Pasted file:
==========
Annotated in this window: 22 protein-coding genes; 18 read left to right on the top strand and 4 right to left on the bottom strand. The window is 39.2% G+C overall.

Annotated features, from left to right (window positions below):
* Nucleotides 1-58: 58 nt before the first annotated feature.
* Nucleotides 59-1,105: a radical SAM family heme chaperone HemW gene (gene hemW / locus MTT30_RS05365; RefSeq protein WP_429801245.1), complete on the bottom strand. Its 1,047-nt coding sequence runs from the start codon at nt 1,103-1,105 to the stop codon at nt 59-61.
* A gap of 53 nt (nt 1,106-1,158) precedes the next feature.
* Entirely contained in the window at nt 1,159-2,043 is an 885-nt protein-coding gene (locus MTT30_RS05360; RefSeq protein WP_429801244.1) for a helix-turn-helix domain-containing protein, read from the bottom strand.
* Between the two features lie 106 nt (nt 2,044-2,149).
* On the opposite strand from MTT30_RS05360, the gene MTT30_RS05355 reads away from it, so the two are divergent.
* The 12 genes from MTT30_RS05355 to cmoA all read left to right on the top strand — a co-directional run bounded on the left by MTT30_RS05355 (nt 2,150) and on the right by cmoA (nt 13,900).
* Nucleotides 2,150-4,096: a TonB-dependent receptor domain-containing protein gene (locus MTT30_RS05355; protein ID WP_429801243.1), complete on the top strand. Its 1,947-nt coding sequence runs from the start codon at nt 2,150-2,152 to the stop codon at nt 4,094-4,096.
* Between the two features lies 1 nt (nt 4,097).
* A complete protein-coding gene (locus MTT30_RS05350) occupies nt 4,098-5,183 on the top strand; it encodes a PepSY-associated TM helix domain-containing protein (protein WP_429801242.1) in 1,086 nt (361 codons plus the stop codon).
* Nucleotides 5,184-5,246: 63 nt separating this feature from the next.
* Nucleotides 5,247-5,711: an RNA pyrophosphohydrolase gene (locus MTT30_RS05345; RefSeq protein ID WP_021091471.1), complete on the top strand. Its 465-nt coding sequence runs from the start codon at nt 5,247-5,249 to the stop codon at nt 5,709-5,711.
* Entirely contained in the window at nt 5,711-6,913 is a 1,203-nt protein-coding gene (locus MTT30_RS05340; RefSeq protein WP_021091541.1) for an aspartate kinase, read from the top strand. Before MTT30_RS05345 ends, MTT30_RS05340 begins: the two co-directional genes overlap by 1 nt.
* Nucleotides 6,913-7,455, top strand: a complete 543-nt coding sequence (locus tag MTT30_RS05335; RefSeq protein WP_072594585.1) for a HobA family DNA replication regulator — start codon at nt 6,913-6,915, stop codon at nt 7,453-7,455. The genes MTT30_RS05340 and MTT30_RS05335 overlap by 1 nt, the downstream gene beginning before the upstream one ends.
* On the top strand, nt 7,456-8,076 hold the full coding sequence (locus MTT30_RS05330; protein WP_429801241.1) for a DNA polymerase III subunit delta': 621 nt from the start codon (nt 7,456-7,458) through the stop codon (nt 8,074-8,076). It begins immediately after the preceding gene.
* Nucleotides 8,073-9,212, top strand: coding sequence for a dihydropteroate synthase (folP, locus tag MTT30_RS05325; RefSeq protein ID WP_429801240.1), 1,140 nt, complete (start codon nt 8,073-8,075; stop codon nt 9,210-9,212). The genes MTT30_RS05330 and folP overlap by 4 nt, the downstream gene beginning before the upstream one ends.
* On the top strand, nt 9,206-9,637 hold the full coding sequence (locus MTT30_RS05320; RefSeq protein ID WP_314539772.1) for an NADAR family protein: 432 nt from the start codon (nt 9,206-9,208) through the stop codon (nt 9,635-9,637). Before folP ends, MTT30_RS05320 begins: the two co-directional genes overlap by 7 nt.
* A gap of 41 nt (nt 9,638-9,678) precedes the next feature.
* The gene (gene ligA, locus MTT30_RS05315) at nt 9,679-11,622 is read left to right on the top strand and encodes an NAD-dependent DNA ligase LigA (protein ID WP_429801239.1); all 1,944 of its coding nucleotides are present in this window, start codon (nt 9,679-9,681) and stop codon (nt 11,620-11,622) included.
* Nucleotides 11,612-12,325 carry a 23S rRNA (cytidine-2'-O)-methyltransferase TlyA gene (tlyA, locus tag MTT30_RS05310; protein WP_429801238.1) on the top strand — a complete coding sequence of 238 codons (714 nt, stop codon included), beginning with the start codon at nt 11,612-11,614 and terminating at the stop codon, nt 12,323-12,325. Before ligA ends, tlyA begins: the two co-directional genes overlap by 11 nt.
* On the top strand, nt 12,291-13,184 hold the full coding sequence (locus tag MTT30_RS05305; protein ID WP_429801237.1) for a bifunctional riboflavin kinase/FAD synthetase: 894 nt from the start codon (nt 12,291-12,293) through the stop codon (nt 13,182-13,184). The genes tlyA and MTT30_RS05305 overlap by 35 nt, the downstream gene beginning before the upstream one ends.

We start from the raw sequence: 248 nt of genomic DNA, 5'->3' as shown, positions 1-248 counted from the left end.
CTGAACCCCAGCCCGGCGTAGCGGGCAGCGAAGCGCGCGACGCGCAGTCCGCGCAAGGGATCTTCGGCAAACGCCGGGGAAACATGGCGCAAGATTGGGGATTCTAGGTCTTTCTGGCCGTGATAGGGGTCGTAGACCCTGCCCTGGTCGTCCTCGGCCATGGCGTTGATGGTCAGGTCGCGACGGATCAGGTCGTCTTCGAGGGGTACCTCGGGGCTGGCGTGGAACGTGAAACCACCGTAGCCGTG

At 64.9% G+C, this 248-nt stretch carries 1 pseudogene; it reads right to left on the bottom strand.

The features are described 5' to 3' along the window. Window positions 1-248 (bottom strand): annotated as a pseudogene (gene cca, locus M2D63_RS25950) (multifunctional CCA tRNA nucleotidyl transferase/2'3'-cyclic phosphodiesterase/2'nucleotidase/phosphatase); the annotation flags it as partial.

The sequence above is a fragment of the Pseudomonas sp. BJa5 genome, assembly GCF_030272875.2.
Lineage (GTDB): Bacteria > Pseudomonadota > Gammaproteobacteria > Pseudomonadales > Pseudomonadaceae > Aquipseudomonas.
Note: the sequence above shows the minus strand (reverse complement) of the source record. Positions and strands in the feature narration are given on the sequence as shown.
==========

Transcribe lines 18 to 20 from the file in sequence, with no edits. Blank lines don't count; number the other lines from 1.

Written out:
* Nucleotides 8,073-9,212, top strand: coding sequence for a dihydropteroate synthase (folP, locus tag MTT30_RS05325; RefSeq protein ID WP_429801240.1), 1,140 nt, complete (start codon nt 8,073-8,075; stop codon nt 9,210-9,212). The genes MTT30_RS05330 and folP overlap by 4 nt, the downstream gene beginning before the upstream one ends.
* On the top strand, nt 9,206-9,637 hold the full coding sequence (locus MTT30_RS05320; RefSeq protein ID WP_314539772.1) for an NADAR family protein: 432 nt from the start codon (nt 9,206-9,208) through the stop codon (nt 9,635-9,637). Before folP ends, MTT30_RS05320 begins: the two co-directional genes overlap by 7 nt.
* A gap of 41 nt (nt 9,638-9,678) precedes the next feature.